The Cambodian judicial system continues to be grossly underfunded, understaffed and not respectful enough of the rights of defendants, the Center for Social Development stated Thursday with the release of its annual court monitoring report.
The report, which covers the period from October 2006 through September 2007, is based on data collected by CSD’s Court Watch Project, which monitors the Supreme Court, Appeal Court, Phnom Penh Municipal Court and the provincial courts of Kandal, Battambang and Kompong Cham.
The report expressed concern over funding levels for the judicial system, noting that the 2007 budget for the courts amounted to just $3.3 million dollars.
“The Cambodian courts are woefully under-funded,” the report states. “The immediate impact of this insufficiency is the lack of court officers,” the report adds.
CSD said that Cambodia’s approximately 14 million people are being served by only 214 judges and prosecutors. This limited number has led to the judiciary’s 601 clerks to take on responsibilities normally reserved for judges, such as interviewing defendants, according to the report.
“The lack of staff results in trial and hearing delays,” CSD wrote.
To that end, the report concluded that in the four provincial or municipal level courts monitored, 21.88 percent of all adults in pretrial detention remained in custody for longer than the six-month pretrial detention limit—however, that figure is only 4.13 percent for the Battambang court.
The report also notes that the rules for pretrial detention were changed as of Aug 10, and therefore its figures are based on the old limit of six months. The new criminal procedure code allows the court to extend pretrial detentions beyond six months.
The report also found that a disproportionate number of juvenile defendants were placed in pretrial detention at the four lower courts. In each of the four, more than half of all juvenile suspects were detained ahead of trial; in the case of the Phnom Penh court, over 80 percent of underage defendants were held.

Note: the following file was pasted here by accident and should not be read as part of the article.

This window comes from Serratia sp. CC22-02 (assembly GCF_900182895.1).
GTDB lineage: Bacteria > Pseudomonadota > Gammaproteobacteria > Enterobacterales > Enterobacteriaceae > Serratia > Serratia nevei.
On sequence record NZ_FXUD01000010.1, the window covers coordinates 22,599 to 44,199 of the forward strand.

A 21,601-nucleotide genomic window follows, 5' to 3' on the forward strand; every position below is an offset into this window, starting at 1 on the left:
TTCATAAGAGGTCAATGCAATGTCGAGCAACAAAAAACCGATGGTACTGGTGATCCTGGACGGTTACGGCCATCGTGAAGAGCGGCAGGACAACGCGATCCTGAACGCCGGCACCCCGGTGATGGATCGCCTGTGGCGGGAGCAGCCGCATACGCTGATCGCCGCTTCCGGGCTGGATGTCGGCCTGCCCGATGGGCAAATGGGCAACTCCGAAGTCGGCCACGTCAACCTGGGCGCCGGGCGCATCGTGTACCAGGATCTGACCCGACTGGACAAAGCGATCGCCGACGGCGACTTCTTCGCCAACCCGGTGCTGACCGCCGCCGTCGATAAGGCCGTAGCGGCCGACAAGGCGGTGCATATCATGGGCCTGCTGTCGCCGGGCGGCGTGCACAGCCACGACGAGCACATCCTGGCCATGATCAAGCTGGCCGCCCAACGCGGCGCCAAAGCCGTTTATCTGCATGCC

Absenteeism also plagued the courts during the monitoring period, the report states, with defendants, victims and witnesses often not being present at trial.
According to the report, 35.25 percent of defendants in the six courts monitored were not present at their trials. That number ballooned to 67.43 percent at the Appeal Court.
“Inadequate transportation prevented some defendants from being heard in person and in violation of defendants’ rights,” the report reads.
The report also stated that at the six courts, more than 25 percent of defendants claimed that they had been coerced into incriminating themselves by judicial officials.
“Although duress is prohibited in Cambodia, CSD found a significant number of cases where defendants alleged of being victim of this inhuman practice to extract confession,” the report read.
It added that there was a “worrisome, significant increase in allegations of coercion compared to 2006” at the Phnom Penh and Kandal courts. Between October 2005 and September 2006, 17 percent of defendants at the Phnom Penh court and 11 percent at the Kandal court claimed they been coerced by officials. That number jumped to just more than 28 percent for both courts during the next 12-month monitoring period.
But despite the criticisms, CSD acknowledged improvements, citing in particular the passage of the new criminal procedure code, and solid improvement in witness and victim participation in trials.
At the Phnom Penh court, witnesses testified in 21.6 percent of trials during the monitoring period, up from just 7 percent in the previous year.
Likewise, victim participation increased from 8 to 14 percent. At the Kandal court witnesses testified in 39.3 percent of cases, up from 23 percent.
Speaking at the launch, Keu Khemlin, deputy director general of research and judiciary improvement at the Justice Ministry, who was on hand for the launch, said that reforming the judicial system was a priority for the government, adding that some laws aimed at strengthening the system have already been passed.
“Making laws requires some time that is needed to talk out the details,” he said, adding that the ministry was well aware of the funding crunch the courts face.
Justice Minister Ang Vong Vathana said he was too busy to speak to a reporter Thursday.